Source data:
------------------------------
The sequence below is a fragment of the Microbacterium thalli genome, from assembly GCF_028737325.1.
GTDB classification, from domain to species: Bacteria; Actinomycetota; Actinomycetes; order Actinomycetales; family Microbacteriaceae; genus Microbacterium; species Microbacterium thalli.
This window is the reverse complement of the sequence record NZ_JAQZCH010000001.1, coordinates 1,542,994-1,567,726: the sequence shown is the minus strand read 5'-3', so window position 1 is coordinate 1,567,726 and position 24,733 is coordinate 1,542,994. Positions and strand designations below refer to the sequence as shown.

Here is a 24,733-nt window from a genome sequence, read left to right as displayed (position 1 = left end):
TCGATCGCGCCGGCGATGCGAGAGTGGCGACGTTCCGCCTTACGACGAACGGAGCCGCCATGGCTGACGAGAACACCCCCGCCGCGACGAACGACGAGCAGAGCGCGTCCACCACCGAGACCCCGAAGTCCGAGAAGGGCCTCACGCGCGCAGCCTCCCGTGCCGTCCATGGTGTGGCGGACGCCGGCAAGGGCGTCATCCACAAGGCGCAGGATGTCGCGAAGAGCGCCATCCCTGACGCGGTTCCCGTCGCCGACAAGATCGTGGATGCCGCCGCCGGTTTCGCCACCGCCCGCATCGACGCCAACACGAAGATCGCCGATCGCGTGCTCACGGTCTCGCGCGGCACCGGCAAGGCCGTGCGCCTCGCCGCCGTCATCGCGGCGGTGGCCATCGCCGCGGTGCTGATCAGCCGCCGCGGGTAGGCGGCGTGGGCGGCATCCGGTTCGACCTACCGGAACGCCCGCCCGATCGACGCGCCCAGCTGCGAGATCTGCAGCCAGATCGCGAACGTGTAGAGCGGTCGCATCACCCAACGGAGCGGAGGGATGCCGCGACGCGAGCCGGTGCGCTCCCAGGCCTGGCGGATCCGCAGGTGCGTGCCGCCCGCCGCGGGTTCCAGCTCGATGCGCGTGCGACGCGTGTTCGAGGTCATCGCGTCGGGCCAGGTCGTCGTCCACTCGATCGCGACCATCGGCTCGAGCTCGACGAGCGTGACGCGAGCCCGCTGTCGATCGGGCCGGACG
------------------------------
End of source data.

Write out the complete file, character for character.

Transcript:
The sequence below is a fragment of the Microbacterium thalli genome, from assembly GCF_028737325.1.
GTDB classification, from domain to species: Bacteria; Actinomycetota; Actinomycetes; order Actinomycetales; family Microbacteriaceae; genus Microbacterium; species Microbacterium thalli.
This window is the reverse complement of the sequence record NZ_JAQZCH010000001.1, coordinates 1,542,994-1,567,726: the sequence shown is the minus strand read 5'-3', so window position 1 is coordinate 1,567,726 and position 24,733 is coordinate 1,542,994. Positions and strand designations below refer to the sequence as shown.

Here is a 24,733-nt window from a genome sequence, read left to right as displayed (position 1 = left end):
TCGATCGCGCCGGCGATGCGAGAGTGGCGACGTTCCGCCTTACGACGAACGGAGCCGCCATGGCTGACGAGAACACCCCCGCCGCGACGAACGACGAGCAGAGCGCGTCCACCACCGAGACCCCGAAGTCCGAGAAGGGCCTCACGCGCGCAGCCTCCCGTGCCGTCCATGGTGTGGCGGACGCCGGCAAGGGCGTCATCCACAAGGCGCAGGATGTCGCGAAGAGCGCCATCCCTGACGCGGTTCCCGTCGCCGACAAGATCGTGGATGCCGCCGCCGGTTTCGCCACCGCCCGCATCGACGCCAACACGAAGATCGCCGATCGCGTGCTCACGGTCTCGCGCGGCACCGGCAAGGCCGTGCGCCTCGCCGCCGTCATCGCGGCGGTGGCCATCGCCGCGGTGCTGATCAGCCGCCGCGGGTAGGCGGCGTGGGCGGCATCCGGTTCGACCTACCGGAACGCCCGCCCGATCGACGCGCCCAGCTGCGAGATCTGCAGCCAGATCGCGAACGTGTAGAGCGGTCGCATCACCCAACGGAGCGGAGGGATGCCGCGACGCGAGCCGGTGCGCTCCCAGGCCTGGCGGATCCGCAGGTGCGTGCCGCCCGCCGCGGGTTCCAGCTCGATGCGCGTGCGACGCGTGTTCGAGGTCATCGCGTCGGGCCAGGTCGTCGTCCACTCGATCGCGACCATCGGCTCGAGCTCGACGAGCGTGACGCGAGCCCGCTGTCGATCGGGCCGGACG